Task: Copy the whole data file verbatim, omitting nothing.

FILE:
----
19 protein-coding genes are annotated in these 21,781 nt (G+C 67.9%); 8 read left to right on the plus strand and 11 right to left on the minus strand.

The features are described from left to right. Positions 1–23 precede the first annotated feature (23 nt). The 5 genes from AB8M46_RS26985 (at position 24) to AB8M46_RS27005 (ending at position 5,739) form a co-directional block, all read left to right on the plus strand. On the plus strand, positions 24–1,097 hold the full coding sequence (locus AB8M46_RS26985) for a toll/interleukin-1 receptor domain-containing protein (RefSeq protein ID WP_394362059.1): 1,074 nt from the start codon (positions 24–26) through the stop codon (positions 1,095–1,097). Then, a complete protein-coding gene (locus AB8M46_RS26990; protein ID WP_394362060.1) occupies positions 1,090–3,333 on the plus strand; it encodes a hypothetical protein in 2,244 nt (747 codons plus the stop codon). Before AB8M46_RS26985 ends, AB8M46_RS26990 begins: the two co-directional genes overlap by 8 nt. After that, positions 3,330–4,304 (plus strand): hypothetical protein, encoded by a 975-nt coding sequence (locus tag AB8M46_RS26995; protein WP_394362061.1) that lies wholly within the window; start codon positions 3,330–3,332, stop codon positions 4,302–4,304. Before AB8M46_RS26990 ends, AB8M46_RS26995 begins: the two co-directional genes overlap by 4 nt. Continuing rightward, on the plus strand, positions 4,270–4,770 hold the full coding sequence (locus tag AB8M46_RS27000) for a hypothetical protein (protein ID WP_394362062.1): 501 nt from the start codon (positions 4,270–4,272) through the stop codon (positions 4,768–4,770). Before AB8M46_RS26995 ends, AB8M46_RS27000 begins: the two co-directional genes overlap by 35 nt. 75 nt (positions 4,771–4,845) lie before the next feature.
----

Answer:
19 protein-coding genes are annotated in these 21,781 nt (G+C 67.9%); 8 read left to right on the plus strand and 11 right to left on the minus strand.

The features are described from left to right. Positions 1–23 precede the first annotated feature (23 nt). The 5 genes from AB8M46_RS26985 (at position 24) to AB8M46_RS27005 (ending at position 5,739) form a co-directional block, all read left to right on the plus strand. On the plus strand, positions 24–1,097 hold the full coding sequence (locus AB8M46_RS26985) for a toll/interleukin-1 receptor domain-containing protein (RefSeq protein ID WP_394362059.1): 1,074 nt from the start codon (positions 24–26) through the stop codon (positions 1,095–1,097). Then, a complete protein-coding gene (locus AB8M46_RS26990; protein ID WP_394362060.1) occupies positions 1,090–3,333 on the plus strand; it encodes a hypothetical protein in 2,244 nt (747 codons plus the stop codon). Before AB8M46_RS26985 ends, AB8M46_RS26990 begins: the two co-directional genes overlap by 8 nt. After that, positions 3,330–4,304 (plus strand): hypothetical protein, encoded by a 975-nt coding sequence (locus tag AB8M46_RS26995; protein WP_394362061.1) that lies wholly within the window; start codon positions 3,330–3,332, stop codon positions 4,302–4,304. Before AB8M46_RS26990 ends, AB8M46_RS26995 begins: the two co-directional genes overlap by 4 nt. Continuing rightward, on the plus strand, positions 4,270–4,770 hold the full coding sequence (locus tag AB8M46_RS27000) for a hypothetical protein (protein ID WP_394362062.1): 501 nt from the start codon (positions 4,270–4,272) through the stop codon (positions 4,768–4,770). Before AB8M46_RS26995 ends, AB8M46_RS27000 begins: the two co-directional genes overlap by 35 nt. 75 nt (positions 4,771–4,845) lie before the next feature.